FESTIVAL ROUND-UP: Pancevo Jazz Festival, Serbia

Joe Lovano at Pancevo Jazz Festival
Photo credit: © John Watson/jazzcamera.co.uk

20th Pancevo Jazz Festival, Serbia
(Kulturni Centar, Pancevo, 2-5 November 2017. Review and photographs by John Watson)

“We live in a blessed world of music,” said Joe Lovano. “The music takes you to so many beautiful places.”
The great American saxophonist was speaking on the opening night of the 20th Pancevo Jazz Festival in Serbia, and no doubt he was speaking metaphorically about creative destinations of music as well as expressing his delight in bringing his artistry to interesting locations.

The small town of Pancevo, a 30-minute drive north from the Serbian capital Belgrade, is indeed a very interesting place. With a population of around 70,000 and an extensive if often faded legacy of Austro-Hungarian architecture, Pancevo punches way above its weight in the arts world.
The town’s jazz festival grew, as so many do, from modest beginnings, with concerts and jam sessions featuring the best Serbian musicians of the day. With careful programming, and financial support from various sources over the years, it has now become one of the most significant festivals in Europe, combining outstanding artistry with a friendly atmosphere and an acoustically sympathetic venue: the Kulturni Centar (Culture Centre).

For the 20th anniversary, festival artistic director Vojislav Pantic had assembled an impressive programme. As well as Lovano’s Classic Quartet, the festival featured saxophonist Tim Berne’s Snakeoil, trumpeter Ambrose Akinmusire with his quartet, trumpeter Avishai Cohen’s Quartet, the large international ensemble Artistry In Broken Rhythm, soulful singer China Moses with her band, and saxophonist Daniel Erdmann’s trio Velvet Revolution.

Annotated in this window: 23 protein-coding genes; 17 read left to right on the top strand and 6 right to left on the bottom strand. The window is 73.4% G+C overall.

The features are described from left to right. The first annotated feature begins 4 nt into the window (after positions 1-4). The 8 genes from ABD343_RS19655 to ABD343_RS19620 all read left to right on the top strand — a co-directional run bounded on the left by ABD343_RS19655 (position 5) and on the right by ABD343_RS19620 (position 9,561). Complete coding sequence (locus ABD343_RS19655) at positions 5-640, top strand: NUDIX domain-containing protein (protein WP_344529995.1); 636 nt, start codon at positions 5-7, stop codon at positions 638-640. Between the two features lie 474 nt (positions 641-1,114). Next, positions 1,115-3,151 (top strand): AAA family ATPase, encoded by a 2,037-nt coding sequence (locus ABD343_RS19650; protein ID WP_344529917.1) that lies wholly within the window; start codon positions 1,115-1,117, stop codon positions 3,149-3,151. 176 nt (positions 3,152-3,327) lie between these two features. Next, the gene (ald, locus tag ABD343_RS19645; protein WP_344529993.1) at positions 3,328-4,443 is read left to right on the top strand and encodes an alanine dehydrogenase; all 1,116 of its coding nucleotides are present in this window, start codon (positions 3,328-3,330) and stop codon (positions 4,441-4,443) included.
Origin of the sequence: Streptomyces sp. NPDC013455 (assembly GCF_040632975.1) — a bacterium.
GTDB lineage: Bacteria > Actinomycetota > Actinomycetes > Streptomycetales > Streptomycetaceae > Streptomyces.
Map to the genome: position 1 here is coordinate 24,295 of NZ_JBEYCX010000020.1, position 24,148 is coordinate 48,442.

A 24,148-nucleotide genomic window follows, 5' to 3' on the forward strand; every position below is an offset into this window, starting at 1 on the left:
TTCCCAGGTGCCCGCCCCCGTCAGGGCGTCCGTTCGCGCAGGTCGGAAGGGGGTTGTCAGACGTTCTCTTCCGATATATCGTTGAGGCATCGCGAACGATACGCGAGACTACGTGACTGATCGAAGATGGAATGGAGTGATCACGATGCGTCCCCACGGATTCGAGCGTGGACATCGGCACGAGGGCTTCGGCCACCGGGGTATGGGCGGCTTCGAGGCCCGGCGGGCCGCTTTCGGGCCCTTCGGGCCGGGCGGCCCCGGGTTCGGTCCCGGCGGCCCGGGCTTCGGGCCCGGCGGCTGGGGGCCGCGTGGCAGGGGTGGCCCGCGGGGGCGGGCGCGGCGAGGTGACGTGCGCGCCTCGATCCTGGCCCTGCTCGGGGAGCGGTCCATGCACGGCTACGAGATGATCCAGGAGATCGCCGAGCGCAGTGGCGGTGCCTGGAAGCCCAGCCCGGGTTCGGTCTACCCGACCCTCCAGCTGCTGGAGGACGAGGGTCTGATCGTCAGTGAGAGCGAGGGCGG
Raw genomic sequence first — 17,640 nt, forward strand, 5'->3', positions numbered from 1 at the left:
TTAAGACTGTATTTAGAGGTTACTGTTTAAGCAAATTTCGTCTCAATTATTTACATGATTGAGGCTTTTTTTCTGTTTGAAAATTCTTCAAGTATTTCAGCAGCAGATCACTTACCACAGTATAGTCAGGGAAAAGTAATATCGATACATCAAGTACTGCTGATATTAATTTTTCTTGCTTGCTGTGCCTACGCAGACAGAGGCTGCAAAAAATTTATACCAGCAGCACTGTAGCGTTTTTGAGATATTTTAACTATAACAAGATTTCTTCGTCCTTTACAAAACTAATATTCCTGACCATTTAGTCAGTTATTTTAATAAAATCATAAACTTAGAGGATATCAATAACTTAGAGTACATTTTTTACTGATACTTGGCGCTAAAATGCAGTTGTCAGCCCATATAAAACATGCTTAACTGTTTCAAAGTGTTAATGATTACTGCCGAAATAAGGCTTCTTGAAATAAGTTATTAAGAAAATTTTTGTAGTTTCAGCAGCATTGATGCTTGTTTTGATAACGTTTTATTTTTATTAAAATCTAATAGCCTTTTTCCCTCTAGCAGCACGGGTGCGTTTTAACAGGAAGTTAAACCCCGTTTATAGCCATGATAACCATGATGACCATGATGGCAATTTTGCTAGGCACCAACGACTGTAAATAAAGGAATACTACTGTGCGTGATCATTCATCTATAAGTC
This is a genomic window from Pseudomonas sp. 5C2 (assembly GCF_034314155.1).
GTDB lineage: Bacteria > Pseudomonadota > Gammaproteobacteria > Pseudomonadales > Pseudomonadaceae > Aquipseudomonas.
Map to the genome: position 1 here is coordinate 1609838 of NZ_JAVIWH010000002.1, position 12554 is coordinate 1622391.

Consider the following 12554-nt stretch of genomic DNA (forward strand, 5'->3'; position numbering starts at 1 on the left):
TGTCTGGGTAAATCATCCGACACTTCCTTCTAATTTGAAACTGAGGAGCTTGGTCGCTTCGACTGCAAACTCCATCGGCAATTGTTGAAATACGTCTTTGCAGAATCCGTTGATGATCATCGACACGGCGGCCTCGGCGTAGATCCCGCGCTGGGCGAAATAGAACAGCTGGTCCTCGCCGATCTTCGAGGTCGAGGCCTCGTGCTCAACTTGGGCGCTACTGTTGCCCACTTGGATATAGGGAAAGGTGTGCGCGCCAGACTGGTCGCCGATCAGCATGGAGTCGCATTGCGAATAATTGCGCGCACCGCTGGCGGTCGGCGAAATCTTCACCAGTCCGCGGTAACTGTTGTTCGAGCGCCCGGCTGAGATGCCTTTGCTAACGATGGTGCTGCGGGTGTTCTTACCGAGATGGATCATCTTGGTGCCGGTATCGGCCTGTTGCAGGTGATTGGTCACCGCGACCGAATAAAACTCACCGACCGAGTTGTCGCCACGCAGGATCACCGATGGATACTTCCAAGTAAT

Regional performers were represented by leading Serbian band Fish In Oil, and there were some superb jam sessions after the main concerts with the Schime Trio. In the centre’s foyer, an excellent exhibition by the outstanding Serbian jazz photographer Zelimir Gvojic added considerably to the atmosphere.

Lovano always demonstrates immense creative energy, and his Classic Quartet – with pianist Lawrence Fields, bassist Peter Slavov and drummer Otis Brown III – provided fresh impetus for his imagination and the power of his sound. With compositions including Full Moon, Full Sun, Mystic and Golden Horn he delighted the packed theatre. The encore – Billy Strayhorn’s Star Crossed Lovers – was absolutely gorgeous.

Tim Berne’s Snakeoil also offered many delights, with the altoist streaming intense, sweeping lines, shadowed by clarinetist and bass clarinetist Oscar Noriega, and with pianist Matt Mitchell darting and dodging the horns as percussionist and vibes player Ches Smith stoked the fires to tremendous effect.

Avishai Cohen’s trumpet covers a tremendous tonal and emotional range, from cool eloquence to angry intensity, and his quartet – with pianist Yonathan Avishai, bassist Johnathan Zelnik and drummer Ziv Ravitz – gave a glorious, passionate performance, mainly of poignant pieces from the new ECM album Cross My Palm With Silver, including Will I Die Miss, Will I Die? and Shoot Me In The Leg.

Ambrose Akinmusire at Pancevo Jazz Festival
Photo credit: © John Watson/jazzcamera.co.uk
 On the closing night of the festival, a concert of freely spinning lines and complex melodic structures from German saxophonist Erdmann’s Velvet Revolution – with Theo Ceccaldi on violin and viola, and the UK’s Jim Hart on vibes - was a joy, while Ambrose Akinmusire squeezed exultation from the high trumpet register, contrasting with darkly emotional shading in beautifully controlled low notes. However, his quartet – completed by pianist Sam Harris, bassist Harish Raghavan and drummer Justin Brown – seemed at times to be in different spaces, bringing confusion rather than clarity to an otherwise excellent set.

LINKS: John Watson's complete set of photographs from the 20th Pancevo Jazz Festival

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